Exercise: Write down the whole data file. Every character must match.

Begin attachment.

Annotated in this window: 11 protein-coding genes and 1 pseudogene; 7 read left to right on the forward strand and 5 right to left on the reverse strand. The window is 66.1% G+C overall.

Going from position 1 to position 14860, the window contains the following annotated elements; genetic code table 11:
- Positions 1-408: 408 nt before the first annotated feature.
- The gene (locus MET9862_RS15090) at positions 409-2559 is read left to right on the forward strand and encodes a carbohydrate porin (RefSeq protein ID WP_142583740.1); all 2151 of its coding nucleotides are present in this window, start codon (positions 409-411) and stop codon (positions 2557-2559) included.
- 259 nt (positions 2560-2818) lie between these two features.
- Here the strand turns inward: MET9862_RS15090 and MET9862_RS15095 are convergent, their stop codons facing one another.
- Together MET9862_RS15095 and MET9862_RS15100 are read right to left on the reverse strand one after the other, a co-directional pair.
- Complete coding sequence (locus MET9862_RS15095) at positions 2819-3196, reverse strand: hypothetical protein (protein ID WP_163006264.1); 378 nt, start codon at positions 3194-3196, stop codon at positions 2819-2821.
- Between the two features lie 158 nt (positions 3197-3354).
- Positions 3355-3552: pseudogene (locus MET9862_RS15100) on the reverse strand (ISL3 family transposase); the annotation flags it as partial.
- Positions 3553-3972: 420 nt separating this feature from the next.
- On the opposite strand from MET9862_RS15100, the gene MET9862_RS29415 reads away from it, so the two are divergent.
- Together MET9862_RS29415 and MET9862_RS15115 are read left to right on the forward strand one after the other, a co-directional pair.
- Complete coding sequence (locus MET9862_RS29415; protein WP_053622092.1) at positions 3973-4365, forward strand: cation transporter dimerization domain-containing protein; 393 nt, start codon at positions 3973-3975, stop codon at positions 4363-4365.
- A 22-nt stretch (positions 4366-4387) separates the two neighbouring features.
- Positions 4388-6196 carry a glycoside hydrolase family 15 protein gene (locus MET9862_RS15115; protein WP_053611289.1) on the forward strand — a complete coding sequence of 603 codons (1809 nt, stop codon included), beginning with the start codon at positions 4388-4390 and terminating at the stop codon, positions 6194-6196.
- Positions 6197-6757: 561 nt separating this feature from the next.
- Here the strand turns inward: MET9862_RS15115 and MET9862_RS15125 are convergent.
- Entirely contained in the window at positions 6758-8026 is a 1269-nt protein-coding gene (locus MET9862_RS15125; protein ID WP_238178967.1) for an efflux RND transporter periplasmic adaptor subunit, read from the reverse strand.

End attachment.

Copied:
Annotated in this window: 11 protein-coding genes and 1 pseudogene; 7 read left to right on the forward strand and 5 right to left on the reverse strand. The window is 66.1% G+C overall.

Going from position 1 to position 14860, the window contains the following annotated elements; genetic code table 11:
- Positions 1-408: 408 nt before the first annotated feature.
- The gene (locus MET9862_RS15090) at positions 409-2559 is read left to right on the forward strand and encodes a carbohydrate porin (RefSeq protein ID WP_142583740.1); all 2151 of its coding nucleotides are present in this window, start codon (positions 409-411) and stop codon (positions 2557-2559) included.
- 259 nt (positions 2560-2818) lie between these two features.
- Here the strand turns inward: MET9862_RS15090 and MET9862_RS15095 are convergent, their stop codons facing one another.
- Together MET9862_RS15095 and MET9862_RS15100 are read right to left on the reverse strand one after the other, a co-directional pair.
- Complete coding sequence (locus MET9862_RS15095) at positions 2819-3196, reverse strand: hypothetical protein (protein ID WP_163006264.1); 378 nt, start codon at positions 3194-3196, stop codon at positions 2819-2821.
- Between the two features lie 158 nt (positions 3197-3354).
- Positions 3355-3552: pseudogene (locus MET9862_RS15100) on the reverse strand (ISL3 family transposase); the annotation flags it as partial.
- Positions 3553-3972: 420 nt separating this feature from the next.
- On the opposite strand from MET9862_RS15100, the gene MET9862_RS29415 reads away from it, so the two are divergent.
- Together MET9862_RS29415 and MET9862_RS15115 are read left to right on the forward strand one after the other, a co-directional pair.
- Complete coding sequence (locus MET9862_RS29415; protein WP_053622092.1) at positions 3973-4365, forward strand: cation transporter dimerization domain-containing protein; 393 nt, start codon at positions 3973-3975, stop codon at positions 4363-4365.
- A 22-nt stretch (positions 4366-4387) separates the two neighbouring features.
- Positions 4388-6196 carry a glycoside hydrolase family 15 protein gene (locus MET9862_RS15115; protein WP_053611289.1) on the forward strand — a complete coding sequence of 603 codons (1809 nt, stop codon included), beginning with the start codon at positions 4388-4390 and terminating at the stop codon, positions 6194-6196.
- Positions 6197-6757: 561 nt separating this feature from the next.
- Here the strand turns inward: MET9862_RS15115 and MET9862_RS15125 are convergent.
- Entirely contained in the window at positions 6758-8026 is a 1269-nt protein-coding gene (locus MET9862_RS15125; protein ID WP_238178967.1) for an efflux RND transporter periplasmic adaptor subunit, read from the reverse strand.